When the crop is out of the frames in the spring or early summer, it will be found beneficial to plant a crop of potatoes in them occasionally, also to seed them down to a green crop, such as red clover or millet. These can be dug in later in the season, and will be valuable to renovate the soil.

The uses for coldframes are many, and are indicated in the short list of plants given to be grown in them. Before violet culture reached the high state in which it is now, violets were very largely grown in coldframes for the New York market. One florist in Jersey City, who had an exceptionally favourable location, a sharp southern slope protected from the north, made a very comfortable living from about five hundred sashes entirely devoted to violets. Greenhouse culture of violets has, however, practically forced the abandonment of coldframes by florists. They can be and are still used by amateurs for their own use, and possibly to market the flowers if a surplus is produced. If violets are to be grown in coldframes, they must not be allowed to freeze hard at any time. Care must be exercised, therefore, to cover the frames during cold weather at night with straw mats or the new burlap mats, and over them close board shutters made out of half-inch pine boards, and the size of the sash. Heavy weights should be put on these to keep them from blowing away. These coverings will be found useful, but not indispensable, for plants in coldframes which are simply being carried over the winter.

If care is taken to properly temper the plants in the early part of the winter, no covering but the sashes will be necessary. When snow covers the glass it should be removed as soon as possible, provided the ground in the frames is not frozen hard and the plants are consequently growing. If it is frozen hard, the snow may be allowed to remain on for weeks.

The most important point in handling coldframes is ventilation. With a frame tightly closed and the sun shining, the temperature in the frame, even in the coldest weather, will rise rapidly, and air must be admitted. The usual way is to have small blocks of wood prepared and laid on the sashes ready for use. With the wind blowing briskly from the north and the thermometer showing twenty degrees or less, give ventilation on the southern side of the frame. The blocks should be about four inches high, sawed out of furring strips. By inserting these flat, on edge, or upright, three gradations of ventilation can be given, as desired. Sometimes it will be found desirable to ventilate by tilting the entire sash and inserting the block either flat or edgewise at the middle of the sash, the block resting on the adjoining sash. With a strong wind blowing along the frame, this method is desirable, as the sashes can be tilted so that the angle of elevation is in the same direction that the wind is blowing. During fine days in winter, when the sun is shining and there is not more than two or three degrees of frost, alternate sashes may be removed.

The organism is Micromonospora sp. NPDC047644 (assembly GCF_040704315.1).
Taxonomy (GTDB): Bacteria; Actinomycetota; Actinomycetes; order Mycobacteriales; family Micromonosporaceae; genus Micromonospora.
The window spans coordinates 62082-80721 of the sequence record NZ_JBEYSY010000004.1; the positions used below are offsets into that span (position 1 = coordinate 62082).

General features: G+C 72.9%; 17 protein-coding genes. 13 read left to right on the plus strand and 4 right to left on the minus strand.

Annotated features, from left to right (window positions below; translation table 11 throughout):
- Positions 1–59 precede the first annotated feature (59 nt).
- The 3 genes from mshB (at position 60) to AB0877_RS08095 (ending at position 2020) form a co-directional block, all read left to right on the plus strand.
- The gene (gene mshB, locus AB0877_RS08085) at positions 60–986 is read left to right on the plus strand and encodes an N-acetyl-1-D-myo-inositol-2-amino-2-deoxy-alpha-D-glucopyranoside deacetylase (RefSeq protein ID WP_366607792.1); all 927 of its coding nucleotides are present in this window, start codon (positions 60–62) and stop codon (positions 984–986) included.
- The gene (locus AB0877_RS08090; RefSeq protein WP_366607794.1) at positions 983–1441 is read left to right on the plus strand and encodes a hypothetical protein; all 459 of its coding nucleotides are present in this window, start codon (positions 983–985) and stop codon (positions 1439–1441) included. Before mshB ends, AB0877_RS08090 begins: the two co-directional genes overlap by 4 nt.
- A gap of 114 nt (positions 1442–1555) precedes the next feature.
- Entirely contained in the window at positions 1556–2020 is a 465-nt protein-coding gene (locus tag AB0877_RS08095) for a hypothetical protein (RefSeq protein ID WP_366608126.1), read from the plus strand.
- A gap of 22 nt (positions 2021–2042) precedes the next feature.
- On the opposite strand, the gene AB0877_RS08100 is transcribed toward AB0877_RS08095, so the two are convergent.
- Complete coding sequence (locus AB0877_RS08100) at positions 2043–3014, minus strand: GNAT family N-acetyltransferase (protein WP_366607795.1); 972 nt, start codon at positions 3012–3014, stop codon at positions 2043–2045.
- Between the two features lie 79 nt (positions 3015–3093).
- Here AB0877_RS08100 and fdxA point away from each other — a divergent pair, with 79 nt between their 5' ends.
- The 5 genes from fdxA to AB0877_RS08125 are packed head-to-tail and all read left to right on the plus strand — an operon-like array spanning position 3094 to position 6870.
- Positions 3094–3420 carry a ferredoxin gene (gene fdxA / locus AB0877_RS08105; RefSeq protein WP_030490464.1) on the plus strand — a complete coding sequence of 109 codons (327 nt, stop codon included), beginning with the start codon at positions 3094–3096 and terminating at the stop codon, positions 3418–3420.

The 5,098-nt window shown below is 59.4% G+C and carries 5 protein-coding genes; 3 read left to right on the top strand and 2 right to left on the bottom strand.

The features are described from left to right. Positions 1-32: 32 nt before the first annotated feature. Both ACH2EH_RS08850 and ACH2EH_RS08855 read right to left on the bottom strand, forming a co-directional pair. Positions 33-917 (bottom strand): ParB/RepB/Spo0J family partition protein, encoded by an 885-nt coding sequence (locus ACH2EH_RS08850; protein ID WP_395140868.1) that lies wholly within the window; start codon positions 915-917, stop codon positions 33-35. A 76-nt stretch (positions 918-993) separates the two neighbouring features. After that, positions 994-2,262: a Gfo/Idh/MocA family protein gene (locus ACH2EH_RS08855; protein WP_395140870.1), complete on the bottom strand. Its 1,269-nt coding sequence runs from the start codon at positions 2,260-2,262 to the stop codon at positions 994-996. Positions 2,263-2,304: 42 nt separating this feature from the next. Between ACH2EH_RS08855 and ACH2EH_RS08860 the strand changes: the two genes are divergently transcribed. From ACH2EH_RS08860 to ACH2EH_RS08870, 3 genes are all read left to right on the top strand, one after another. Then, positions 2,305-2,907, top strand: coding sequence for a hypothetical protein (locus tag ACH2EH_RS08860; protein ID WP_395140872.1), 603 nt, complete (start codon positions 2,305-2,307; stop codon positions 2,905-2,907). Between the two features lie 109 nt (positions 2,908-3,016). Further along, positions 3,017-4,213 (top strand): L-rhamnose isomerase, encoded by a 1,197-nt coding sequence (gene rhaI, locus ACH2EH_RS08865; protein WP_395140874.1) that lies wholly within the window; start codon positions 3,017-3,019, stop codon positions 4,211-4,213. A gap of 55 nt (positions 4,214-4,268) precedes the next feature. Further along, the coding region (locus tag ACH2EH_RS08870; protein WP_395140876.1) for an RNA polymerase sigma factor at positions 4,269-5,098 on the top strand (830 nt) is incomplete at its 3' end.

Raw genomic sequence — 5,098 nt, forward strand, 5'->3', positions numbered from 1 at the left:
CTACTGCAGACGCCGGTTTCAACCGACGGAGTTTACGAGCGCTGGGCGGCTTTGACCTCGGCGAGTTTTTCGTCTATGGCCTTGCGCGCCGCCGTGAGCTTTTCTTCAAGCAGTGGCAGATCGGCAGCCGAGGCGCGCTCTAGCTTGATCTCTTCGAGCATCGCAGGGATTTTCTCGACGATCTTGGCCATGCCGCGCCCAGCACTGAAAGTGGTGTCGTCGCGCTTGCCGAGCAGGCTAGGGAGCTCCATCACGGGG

When this is done several days in succession, be sure that the sashes thus removed and placed on top of the next ones are alternated, so as not to have the same plants covered each day with the double sash. During the fine days of late winter and early spring the sashes should be removed entirely, piling them at the end of the frame.

Should the soil become dry at any time, so as to impede growth, then water, but this is not likely to happen during the winter months, and rarely even in the spring.

Many of these details may seem superfluous, but it is only by close attention to details that success can be achieved.